Lawrence Gray, a West Racine resident, speaks in favor. “We’re not moving forward, we’re probably slipping backward a little bit,” Gray says about the neighborhood.
He adds the neighborhood can handle more rental units, and points out a condo building may be nice there, but it hasn’t happened. His one caution: don’t design long communal hallways like Jacato Drive. People don’t like those.
Dick Hinsman, the owner of Hinsman Realty, is talking. He says he invested $500,000 in West Racine years ago without help, a shot at the WHEDA-funded project. He says the project doesn’t fit West Racine’s two-story architecture, strains parking and doesn’t have space for children to play. “I’m totally opposed to this,” he says.
Hinsman then offered to sell his building to the city if the project is approved. “I’m very serious,” he said. “I didn’t invest a half-million dollars to see something like this happen to me.”
Audience cheers Hinsman.
Next speaker is opposed. He thinks it’s too cramped for the area. More applause. Maack asks the crowd not to clap because it takes into time, but then proceeds to take up a whole minute himself.
Next speaker is upset more people weren’t notified about the project. He’s also opposed.
No one claps.
Wayne Clingman, a local online activist/blogger/radio host, says the apartment can’t be managed and that it will spin out of control. Somehow he ties the development to Film Wisconsin (just a little tweak, Wayne).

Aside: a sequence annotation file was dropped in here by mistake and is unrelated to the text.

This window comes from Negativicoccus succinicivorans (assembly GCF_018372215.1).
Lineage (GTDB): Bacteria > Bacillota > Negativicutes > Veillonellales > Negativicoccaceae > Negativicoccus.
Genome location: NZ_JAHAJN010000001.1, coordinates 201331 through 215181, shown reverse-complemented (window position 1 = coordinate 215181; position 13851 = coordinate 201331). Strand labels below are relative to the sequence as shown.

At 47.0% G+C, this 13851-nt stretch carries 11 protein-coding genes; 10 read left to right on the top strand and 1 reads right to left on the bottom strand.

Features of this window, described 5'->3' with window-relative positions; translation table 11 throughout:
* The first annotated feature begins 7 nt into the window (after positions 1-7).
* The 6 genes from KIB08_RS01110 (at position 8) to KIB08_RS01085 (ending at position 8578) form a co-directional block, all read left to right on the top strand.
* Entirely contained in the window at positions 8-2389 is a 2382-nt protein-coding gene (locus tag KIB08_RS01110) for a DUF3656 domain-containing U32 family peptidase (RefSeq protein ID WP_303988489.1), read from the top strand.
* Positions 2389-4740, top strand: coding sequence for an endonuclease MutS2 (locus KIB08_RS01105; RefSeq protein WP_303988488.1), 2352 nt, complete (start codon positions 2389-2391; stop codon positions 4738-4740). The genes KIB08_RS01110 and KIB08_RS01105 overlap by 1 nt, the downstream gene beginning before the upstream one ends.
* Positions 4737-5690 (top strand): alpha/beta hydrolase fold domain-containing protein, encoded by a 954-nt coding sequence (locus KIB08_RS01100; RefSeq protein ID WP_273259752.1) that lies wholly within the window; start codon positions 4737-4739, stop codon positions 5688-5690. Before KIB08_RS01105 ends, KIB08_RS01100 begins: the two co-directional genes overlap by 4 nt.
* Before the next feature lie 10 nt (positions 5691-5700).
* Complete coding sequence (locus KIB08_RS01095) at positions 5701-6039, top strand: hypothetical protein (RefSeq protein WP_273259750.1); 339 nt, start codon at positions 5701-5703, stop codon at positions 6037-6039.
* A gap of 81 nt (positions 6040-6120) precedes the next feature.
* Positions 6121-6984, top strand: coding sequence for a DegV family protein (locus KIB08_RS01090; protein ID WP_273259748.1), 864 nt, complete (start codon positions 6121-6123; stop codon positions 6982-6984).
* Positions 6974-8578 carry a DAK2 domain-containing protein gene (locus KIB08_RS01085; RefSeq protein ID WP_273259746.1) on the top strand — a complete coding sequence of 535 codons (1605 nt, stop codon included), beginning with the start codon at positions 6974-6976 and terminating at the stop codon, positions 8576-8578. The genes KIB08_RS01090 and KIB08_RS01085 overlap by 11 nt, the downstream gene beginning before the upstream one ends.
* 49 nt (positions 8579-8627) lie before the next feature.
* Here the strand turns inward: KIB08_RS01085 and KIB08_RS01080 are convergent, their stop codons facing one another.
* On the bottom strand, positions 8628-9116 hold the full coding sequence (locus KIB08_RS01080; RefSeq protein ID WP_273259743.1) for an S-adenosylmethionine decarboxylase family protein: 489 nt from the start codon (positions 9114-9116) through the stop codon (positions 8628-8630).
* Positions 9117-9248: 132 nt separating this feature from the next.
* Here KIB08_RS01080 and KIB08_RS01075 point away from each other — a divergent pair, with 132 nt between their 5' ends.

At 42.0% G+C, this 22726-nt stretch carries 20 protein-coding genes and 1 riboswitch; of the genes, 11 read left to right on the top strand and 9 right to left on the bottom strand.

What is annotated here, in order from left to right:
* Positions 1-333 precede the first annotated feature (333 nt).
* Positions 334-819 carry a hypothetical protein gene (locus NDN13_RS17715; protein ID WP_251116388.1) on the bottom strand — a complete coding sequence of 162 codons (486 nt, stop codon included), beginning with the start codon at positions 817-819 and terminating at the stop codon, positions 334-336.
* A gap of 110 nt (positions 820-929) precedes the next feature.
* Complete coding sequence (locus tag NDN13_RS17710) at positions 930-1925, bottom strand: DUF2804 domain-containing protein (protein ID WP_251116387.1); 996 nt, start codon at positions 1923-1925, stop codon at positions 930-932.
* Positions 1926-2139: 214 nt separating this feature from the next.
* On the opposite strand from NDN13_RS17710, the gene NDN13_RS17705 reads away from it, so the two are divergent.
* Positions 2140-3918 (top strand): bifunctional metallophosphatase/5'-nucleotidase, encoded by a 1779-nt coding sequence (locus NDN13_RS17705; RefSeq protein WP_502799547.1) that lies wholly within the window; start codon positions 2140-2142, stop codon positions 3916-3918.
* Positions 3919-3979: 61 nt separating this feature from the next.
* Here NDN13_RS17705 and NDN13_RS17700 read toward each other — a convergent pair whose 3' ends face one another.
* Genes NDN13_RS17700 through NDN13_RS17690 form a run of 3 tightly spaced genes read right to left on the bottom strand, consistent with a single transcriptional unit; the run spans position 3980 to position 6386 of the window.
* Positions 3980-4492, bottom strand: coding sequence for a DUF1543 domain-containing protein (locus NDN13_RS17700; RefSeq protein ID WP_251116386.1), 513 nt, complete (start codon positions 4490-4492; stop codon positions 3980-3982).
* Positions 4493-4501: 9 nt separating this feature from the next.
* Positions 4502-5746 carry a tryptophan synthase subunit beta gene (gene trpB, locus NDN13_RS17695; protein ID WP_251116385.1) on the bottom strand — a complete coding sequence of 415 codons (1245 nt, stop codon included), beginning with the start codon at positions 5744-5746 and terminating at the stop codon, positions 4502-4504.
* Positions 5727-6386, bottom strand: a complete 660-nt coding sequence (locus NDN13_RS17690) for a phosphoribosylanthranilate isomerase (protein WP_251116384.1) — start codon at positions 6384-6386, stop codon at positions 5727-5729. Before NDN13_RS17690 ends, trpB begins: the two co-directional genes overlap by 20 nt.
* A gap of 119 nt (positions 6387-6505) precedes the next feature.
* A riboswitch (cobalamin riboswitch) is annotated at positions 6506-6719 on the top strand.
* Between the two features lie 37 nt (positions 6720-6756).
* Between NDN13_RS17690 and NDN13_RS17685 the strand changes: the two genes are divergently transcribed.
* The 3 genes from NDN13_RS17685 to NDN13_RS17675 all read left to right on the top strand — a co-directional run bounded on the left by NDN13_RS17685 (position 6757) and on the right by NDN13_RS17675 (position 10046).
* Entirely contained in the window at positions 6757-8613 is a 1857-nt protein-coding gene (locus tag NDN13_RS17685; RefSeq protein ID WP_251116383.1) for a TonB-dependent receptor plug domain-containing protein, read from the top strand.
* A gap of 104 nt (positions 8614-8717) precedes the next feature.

A speaker passes.
Josh Johnson is for the project. He says Landmark has a good reputation and will do a good job. “If things don’t change, that crime everyone is talking about will creep into the neighborhood,” he said.
He added the development will contribute to the city’s tax base and notes there’s a park nearby.
A woman is speaking now. I think she’s opposed, but it’s not clear. “It has always taken a two-income family to live in West Racine,” she says.
OK, now she wants a park on the site. Or a pet cemetery. Or the city to knock down Rubberville and build the development there.
She’s the second person to bring up the lost Piggly Wiggly grocery store in West Racine.
Kristin Niemic, from RAMAC, is talking. She’s in favor, noting it hits with the city’s plans for the corridor.
A woman is talking now about how nice it is to walk around West Racine. She’s in favor of the project, because the neighborhood needs investment. “It’s important to move forward,” she says.
The guy who bought the other half of Dick Hinsman’s building is opposed. He says there are too many apartments on the site, and he’s concerned about the lack of green space.
A called speaker doesn’t show.